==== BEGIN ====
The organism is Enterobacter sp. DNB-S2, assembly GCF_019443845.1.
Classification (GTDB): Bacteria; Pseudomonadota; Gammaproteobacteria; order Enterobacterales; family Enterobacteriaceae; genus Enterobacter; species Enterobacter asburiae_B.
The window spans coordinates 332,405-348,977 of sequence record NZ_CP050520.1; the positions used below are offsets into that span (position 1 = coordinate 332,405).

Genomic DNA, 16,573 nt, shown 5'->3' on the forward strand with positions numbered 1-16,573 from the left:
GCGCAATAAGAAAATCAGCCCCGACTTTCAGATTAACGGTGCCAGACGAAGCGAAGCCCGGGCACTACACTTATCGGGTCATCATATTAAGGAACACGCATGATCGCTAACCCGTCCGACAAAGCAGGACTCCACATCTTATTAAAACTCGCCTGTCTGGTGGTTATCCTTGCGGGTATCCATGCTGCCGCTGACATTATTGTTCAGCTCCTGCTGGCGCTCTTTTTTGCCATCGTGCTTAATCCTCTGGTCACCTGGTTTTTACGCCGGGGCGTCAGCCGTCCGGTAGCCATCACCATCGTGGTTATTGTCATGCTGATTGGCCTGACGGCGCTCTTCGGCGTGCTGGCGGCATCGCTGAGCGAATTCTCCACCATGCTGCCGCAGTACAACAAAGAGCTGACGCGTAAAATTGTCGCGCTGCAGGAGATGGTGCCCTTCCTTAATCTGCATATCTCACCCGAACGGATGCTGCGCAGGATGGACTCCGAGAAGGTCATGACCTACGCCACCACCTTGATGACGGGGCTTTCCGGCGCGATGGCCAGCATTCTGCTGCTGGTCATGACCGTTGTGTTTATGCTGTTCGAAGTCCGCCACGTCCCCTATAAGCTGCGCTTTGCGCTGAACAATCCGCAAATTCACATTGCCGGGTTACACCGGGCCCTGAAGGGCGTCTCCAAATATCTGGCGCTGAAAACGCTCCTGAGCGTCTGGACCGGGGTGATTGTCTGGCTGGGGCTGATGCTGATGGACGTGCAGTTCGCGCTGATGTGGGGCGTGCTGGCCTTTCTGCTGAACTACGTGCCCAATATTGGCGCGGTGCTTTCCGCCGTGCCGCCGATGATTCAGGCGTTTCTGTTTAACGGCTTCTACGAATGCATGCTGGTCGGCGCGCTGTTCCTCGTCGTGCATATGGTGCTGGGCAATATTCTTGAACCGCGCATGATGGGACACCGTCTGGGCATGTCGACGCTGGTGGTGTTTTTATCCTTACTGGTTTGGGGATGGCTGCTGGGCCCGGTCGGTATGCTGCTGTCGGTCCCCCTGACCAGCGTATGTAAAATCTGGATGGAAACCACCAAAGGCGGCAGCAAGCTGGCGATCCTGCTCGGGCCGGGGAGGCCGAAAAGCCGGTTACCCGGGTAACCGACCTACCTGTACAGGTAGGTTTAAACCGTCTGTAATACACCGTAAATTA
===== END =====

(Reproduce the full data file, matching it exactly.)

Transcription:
The organism is Enterobacter sp. DNB-S2, assembly GCF_019443845.1.
Classification (GTDB): Bacteria; Pseudomonadota; Gammaproteobacteria; order Enterobacterales; family Enterobacteriaceae; genus Enterobacter; species Enterobacter asburiae_B.
The window spans coordinates 332,405-348,977 of sequence record NZ_CP050520.1; the positions used below are offsets into that span (position 1 = coordinate 332,405).

Genomic DNA, 16,573 nt, shown 5'->3' on the forward strand with positions numbered 1-16,573 from the left:
GCGCAATAAGAAAATCAGCCCCGACTTTCAGATTAACGGTGCCAGACGAAGCGAAGCCCGGGCACTACACTTATCGGGTCATCATATTAAGGAACACGCATGATCGCTAACCCGTCCGACAAAGCAGGACTCCACATCTTATTAAAACTCGCCTGTCTGGTGGTTATCCTTGCGGGTATCCATGCTGCCGCTGACATTATTGTTCAGCTCCTGCTGGCGCTCTTTTTTGCCATCGTGCTTAATCCTCTGGTCACCTGGTTTTTACGCCGGGGCGTCAGCCGTCCGGTAGCCATCACCATCGTGGTTATTGTCATGCTGATTGGCCTGACGGCGCTCTTCGGCGTGCTGGCGGCATCGCTGAGCGAATTCTCCACCATGCTGCCGCAGTACAACAAAGAGCTGACGCGTAAAATTGTCGCGCTGCAGGAGATGGTGCCCTTCCTTAATCTGCATATCTCACCCGAACGGATGCTGCGCAGGATGGACTCCGAGAAGGTCATGACCTACGCCACCACCTTGATGACGGGGCTTTCCGGCGCGATGGCCAGCATTCTGCTGCTGGTCATGACCGTTGTGTTTATGCTGTTCGAAGTCCGCCACGTCCCCTATAAGCTGCGCTTTGCGCTGAACAATCCGCAAATTCACATTGCCGGGTTACACCGGGCCCTGAAGGGCGTCTCCAAATATCTGGCGCTGAAAACGCTCCTGAGCGTCTGGACCGGGGTGATTGTCTGGCTGGGGCTGATGCTGATGGACGTGCAGTTCGCGCTGATGTGGGGCGTGCTGGCCTTTCTGCTGAACTACGTGCCCAATATTGGCGCGGTGCTTTCCGCCGTGCCGCCGATGATTCAGGCGTTTCTGTTTAACGGCTTCTACGAATGCATGCTGGTCGGCGCGCTGTTCCTCGTCGTGCATATGGTGCTGGGCAATATTCTTGAACCGCGCATGATGGGACACCGTCTGGGCATGTCGACGCTGGTGGTGTTTTTATCCTTACTGGTTTGGGGATGGCTGCTGGGCCCGGTCGGTATGCTGCTGTCGGTCCCCCTGACCAGCGTATGTAAAATCTGGATGGAAACCACCAAAGGCGGCAGCAAGCTGGCGATCCTGCTCGGGCCGGGGAGGCCGAAAAGCCGGTTACCCGGGTAACCGACCTACCTGTACAGGTAGGTTTAAACCGTCTGTAATACACCGTAAATTA